The categories we place on the world are not neutral. Social scientists have of course known this for a while. Words, concepts and ideas shape and inform the world we live in, we construct things around the ideas we have of them – and this interaction between language and the world is a complex and difficult one, involving “feedback loops”. It’s a debate that anyone commenting on sport segregation or “black physiology” should look into in order to be able to make the sort of nuanced analysis necessary for the complex questions of sex and race. Many wade into these debate with no real knowledge of science and biology, and even less knowledge of how language operates, and an astonishing percentage of the people who weigh in to uphold sex segregation or “explain” black success are white men, and that point is significant.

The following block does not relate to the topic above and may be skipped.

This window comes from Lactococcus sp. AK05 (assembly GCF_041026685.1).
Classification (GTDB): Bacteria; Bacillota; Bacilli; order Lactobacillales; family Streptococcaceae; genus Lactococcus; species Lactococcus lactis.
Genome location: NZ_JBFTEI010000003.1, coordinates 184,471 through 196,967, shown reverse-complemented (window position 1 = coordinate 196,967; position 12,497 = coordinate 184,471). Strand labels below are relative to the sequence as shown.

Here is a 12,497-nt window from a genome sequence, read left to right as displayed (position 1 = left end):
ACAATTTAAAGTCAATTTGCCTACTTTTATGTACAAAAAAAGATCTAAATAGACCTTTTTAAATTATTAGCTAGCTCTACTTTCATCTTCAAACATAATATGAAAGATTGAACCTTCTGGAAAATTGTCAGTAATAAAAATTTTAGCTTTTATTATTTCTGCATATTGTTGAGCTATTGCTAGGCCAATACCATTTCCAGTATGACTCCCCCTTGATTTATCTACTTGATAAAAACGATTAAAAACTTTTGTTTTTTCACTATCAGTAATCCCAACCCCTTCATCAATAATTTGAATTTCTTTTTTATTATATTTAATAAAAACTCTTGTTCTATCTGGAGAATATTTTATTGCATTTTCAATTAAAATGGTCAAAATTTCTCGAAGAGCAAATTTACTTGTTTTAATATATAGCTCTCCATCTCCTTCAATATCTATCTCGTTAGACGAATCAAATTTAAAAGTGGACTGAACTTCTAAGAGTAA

In the past, the International Association of Athletics Federations (IAAF) and the International Olympic Committee (IOC) have forced athletes like Semenya to medically alter their natural testosterone levels in order to compete. Instead of celebrating Semenya’s athleticism as we have done with Bolt, her win in the 800m has reignited the debate around how we can properly police sex categorisation, to the detriment of those we currently define as women as well as those who resist these simplistic categorisations altogether.

When we regulate hormone levels under the guise of “unfair advantage” we are actually using the concept of sex to make an intervention in the world, in order to construct reality into the image we have of it. This same phenomena occurs with intersex babies, again showing the intersections or racism and sexism. When other cultures alter the genitalia of children we consider it genital mutilation, but when Western doctors construct the genitalia of intersex babies to reflect the binary sex-system that we hold dear, that’s just “cold hard science”. These questions aren’t easy, but philosophy and ethics can help light the way.